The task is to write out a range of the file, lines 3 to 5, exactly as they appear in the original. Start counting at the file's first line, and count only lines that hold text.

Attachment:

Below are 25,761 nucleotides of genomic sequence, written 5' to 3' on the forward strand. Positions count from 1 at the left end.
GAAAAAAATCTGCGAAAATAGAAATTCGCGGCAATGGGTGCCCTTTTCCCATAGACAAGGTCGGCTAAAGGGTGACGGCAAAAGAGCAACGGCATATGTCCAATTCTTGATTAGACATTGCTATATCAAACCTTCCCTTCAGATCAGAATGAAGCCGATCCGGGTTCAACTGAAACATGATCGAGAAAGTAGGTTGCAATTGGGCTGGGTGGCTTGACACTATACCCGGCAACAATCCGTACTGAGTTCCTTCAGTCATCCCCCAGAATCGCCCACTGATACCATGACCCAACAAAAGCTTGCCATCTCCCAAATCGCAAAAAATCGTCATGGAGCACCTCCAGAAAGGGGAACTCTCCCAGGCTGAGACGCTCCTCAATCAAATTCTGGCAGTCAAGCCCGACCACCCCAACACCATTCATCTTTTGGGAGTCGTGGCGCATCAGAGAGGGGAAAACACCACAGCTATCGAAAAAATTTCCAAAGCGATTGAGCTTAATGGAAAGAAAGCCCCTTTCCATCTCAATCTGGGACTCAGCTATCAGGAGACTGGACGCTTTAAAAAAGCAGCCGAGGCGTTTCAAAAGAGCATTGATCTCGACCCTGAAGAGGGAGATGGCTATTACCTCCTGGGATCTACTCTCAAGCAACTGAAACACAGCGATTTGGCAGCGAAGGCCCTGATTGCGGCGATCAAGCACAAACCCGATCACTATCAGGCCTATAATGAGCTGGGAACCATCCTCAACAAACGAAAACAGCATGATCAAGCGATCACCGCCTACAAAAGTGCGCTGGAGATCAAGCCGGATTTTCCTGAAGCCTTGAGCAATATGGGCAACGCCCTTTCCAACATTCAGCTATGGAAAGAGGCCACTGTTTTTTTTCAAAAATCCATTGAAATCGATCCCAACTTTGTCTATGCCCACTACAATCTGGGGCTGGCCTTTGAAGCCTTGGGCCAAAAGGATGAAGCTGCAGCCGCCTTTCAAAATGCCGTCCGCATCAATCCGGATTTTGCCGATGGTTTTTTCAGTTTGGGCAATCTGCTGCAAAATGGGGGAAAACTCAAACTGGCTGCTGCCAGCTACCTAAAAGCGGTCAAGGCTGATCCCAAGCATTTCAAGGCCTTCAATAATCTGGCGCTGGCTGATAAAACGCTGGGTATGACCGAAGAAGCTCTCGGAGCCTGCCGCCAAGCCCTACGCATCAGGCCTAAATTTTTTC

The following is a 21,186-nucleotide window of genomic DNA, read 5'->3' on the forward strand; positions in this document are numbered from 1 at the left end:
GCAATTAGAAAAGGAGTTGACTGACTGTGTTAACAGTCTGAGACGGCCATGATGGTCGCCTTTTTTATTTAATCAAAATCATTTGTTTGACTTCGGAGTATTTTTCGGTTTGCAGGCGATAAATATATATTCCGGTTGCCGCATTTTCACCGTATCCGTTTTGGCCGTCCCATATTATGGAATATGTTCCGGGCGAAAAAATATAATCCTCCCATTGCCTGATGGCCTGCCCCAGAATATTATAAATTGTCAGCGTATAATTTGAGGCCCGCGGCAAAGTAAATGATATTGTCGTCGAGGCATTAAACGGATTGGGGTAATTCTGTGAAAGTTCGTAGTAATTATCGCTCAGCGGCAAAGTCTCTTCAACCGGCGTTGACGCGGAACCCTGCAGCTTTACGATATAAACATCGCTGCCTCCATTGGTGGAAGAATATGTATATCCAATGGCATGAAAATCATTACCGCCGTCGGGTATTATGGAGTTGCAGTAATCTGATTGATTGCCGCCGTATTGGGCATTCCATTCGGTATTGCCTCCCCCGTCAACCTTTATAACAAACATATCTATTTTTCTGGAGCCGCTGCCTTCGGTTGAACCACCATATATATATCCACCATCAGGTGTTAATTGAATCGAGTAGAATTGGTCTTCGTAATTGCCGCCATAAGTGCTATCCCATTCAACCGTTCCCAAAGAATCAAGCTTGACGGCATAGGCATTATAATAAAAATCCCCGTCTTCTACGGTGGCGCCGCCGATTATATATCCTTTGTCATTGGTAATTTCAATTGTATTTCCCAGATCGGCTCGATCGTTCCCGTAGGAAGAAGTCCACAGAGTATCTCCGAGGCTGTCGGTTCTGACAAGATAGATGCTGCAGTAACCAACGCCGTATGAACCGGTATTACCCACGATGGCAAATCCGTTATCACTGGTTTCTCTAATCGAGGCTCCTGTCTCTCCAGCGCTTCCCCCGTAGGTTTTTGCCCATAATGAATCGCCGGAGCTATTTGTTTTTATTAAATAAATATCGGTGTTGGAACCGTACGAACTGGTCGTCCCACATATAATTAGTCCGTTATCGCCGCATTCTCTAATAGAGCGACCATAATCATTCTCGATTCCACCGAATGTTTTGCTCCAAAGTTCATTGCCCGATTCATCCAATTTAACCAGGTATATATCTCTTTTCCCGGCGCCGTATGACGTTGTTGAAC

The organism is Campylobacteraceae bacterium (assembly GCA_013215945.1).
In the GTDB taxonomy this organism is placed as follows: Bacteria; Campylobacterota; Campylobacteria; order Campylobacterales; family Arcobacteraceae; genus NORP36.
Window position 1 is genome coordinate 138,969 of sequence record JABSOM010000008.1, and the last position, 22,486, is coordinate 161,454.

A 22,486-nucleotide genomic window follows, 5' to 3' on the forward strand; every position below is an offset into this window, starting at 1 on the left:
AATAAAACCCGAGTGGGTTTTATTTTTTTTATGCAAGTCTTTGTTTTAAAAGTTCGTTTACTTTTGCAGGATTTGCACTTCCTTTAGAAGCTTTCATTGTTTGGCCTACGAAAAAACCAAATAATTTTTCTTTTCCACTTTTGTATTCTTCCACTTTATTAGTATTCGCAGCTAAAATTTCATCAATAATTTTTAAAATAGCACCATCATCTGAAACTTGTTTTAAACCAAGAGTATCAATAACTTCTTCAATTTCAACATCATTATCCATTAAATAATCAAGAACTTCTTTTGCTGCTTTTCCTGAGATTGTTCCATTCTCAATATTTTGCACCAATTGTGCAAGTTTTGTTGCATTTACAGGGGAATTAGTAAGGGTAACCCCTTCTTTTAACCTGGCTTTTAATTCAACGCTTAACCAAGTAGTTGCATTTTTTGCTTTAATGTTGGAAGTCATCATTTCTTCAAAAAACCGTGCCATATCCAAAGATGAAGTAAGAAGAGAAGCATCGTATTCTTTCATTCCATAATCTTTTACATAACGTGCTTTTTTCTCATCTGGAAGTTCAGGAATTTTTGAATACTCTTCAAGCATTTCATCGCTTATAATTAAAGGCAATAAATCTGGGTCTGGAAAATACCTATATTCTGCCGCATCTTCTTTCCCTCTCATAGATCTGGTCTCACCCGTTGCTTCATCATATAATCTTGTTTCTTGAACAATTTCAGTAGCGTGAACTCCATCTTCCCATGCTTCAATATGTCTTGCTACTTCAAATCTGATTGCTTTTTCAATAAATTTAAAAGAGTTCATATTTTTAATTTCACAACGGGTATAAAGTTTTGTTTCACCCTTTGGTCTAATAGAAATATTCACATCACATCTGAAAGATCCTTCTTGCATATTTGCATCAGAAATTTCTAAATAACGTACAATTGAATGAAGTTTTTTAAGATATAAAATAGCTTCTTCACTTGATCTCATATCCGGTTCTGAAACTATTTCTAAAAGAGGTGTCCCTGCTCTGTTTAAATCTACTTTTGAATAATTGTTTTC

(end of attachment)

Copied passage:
The following is a 21,186-nucleotide window of genomic DNA, read 5'->3' on the forward strand; positions in this document are numbered from 1 at the left end:
GCAATTAGAAAAGGAGTTGACTGACTGTGTTAACAGTCTGAGACGGCCATGATGGTCGCCTTTTTTATTTAATCAAAATCATTTGTTTGACTTCGGAGTATTTTTCGGTTTGCAGGCGATAAATATATATTCCGGTTGCCGCATTTTCACCGTATCCGTTTTGGCCGTCCCATATTATGGAATATGTTCCGGGCGAAAAAATATAATCCTCCCATTGCCTGATGGCCTGCCCCAGAATATTATAAATTGTCAGCGTATAATTTGAGGCCCGCGGCAAAGTAAATGATATTGTCGTCGAGGCATTAAACGGATTGGGGTAATTCTGTGAAAGTTCGTAGTAATTATCGCTCAGCGGCAAAGTCTCTTCAACCGGCGTTGACGCGGAACCCTGCAGCTTTACGATATAAACATCGCTGCCTCCATTGGTGGAAGAATATGTATATCCAATGGCATGAAAATCATTACCGCCGTCGGGTATTATGGAGTTGCAGTAATCTGATTGATTGCCGCCGTATTGGGCATTCCATTCGGTATTGCCTCCCCCGTCAACCTTTATAACAAACATATCTATTTTTCTGGAGCCGCTGCCTTCGGTTGAACCACCATATATATATCCACCATCAGGTGTTAATTGAATCGAGTAGAATTGGTCTTCGTAATTGCCGCCATAAGTGCTATCCCATTCAACCGTTCCCAAAGAATCAAGCTTGACGGCATAGGCATTATAATAAAAATCCCCGTCTTCTACGGTGGCGCCGCCGATTATATATCCTTTGTCATTGGTAATTTCAATTGTATTTCCCAGATCGGCTCGATCGTTCCCGTAGGAAGAAGTCCACAGAGTATCTCCGAGGCTGTCGGTTCTGACAAGATAGATGCTGCAGTAACCAACGCCGTATGAACCGGTATTACCCACGATGGCAAATCCGTTATCACTGGTTTCTCTAATCGAGGCTCCTGTCTCTCCAGCGCTTCCCCCGTAGGTTTTTGCCCATAATGAATCGCCGGAGCTATTTGTTTTTATTAAATAAATATCGGTGTTGGAACCGTACGAACTGGTCGTCCCACATATAATTAGTCCGTTATCGCCGCATTCTCTAATAGAGCGACCATAATCATTCTCGATTCCACCGAATGTTTTGCTCCAAAGTTCATTGCCCGATTCATCCAATTTAACCAGGTATATATCTCTTTTCCCGGCGCCGTATGACGTTGTTGAAC

The organism is Campylobacteraceae bacterium (assembly GCA_013215945.1).